The bill will allow the chair of the commission, the Hon. Justice Peter McClellan AM, to authorise a fellow commissioner to hold a private session to receive information from victims and others affected by child sexual abuse. A traditional royal commission hearing setting will not generally serve as the best way to facilitate participation in the royal commission by those people affected by child sexual abuse.

For many, telling their story will be deeply personal and traumatic. While we cannot know at this time how many people will wish to participate, sadly we know that this crime has affected many in our community.

In order to carry out its inquiry, the private session mechanism will give the royal commission greater flexibility to directly hear from a potentially large number of people. Participants will not need to tell their accounts on oath or affirmation. These private sessions will not be open to the public and participation will be voluntary.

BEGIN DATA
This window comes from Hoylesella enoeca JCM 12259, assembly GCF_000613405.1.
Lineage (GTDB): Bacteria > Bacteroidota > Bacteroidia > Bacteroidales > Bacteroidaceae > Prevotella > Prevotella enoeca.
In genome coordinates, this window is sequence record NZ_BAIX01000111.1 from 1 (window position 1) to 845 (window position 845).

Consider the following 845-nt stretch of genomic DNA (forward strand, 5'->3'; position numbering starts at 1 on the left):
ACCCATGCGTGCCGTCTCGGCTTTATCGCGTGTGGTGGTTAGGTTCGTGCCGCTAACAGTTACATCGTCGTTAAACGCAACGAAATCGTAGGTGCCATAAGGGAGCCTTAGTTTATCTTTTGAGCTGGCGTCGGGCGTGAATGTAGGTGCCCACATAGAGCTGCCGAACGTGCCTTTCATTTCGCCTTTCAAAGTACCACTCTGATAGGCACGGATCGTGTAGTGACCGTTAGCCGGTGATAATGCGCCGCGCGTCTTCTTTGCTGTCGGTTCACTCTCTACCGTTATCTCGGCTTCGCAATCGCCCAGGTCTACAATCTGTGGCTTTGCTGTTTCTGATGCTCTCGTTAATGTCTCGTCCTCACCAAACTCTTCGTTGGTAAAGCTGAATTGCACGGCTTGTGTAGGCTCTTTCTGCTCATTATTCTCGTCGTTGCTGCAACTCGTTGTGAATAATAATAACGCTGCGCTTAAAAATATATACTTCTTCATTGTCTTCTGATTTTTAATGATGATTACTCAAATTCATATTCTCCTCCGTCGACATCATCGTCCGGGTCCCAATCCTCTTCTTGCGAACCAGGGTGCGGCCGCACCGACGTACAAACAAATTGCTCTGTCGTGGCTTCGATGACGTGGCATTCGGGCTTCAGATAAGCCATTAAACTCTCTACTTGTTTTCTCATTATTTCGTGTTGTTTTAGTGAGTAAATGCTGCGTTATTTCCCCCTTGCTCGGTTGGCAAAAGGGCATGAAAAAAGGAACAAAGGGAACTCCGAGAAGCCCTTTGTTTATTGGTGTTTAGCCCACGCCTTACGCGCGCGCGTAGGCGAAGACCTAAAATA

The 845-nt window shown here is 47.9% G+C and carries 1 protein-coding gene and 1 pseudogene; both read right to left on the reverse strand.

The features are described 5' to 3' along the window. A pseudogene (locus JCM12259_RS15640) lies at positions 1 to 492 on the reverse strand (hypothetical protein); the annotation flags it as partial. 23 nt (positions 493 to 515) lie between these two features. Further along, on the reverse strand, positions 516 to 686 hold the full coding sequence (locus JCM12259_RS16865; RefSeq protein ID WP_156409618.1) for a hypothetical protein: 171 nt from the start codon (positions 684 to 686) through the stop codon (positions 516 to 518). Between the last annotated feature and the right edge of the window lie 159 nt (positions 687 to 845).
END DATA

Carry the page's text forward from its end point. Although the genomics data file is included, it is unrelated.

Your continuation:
Acknowledging the distressing nature of these personal accounts, the commissioners will be able to authorise support people to attend with witnesses giving information at a private session. Importantly, the bill will also establish protections for those giving information at a private session. These protections are in essence the same as would apply when a witness is giving evidence at a hearing.

The second main purpose of the bill is to enable the chair of a royal commission to authorise one or more members to hold a hearing to take evidence. The bill refers to this measure as an 'authorised member hearing'. Currently under the Royal Commissions Act 1902 a hearing can only be held by the commission as a whole or by a quorum.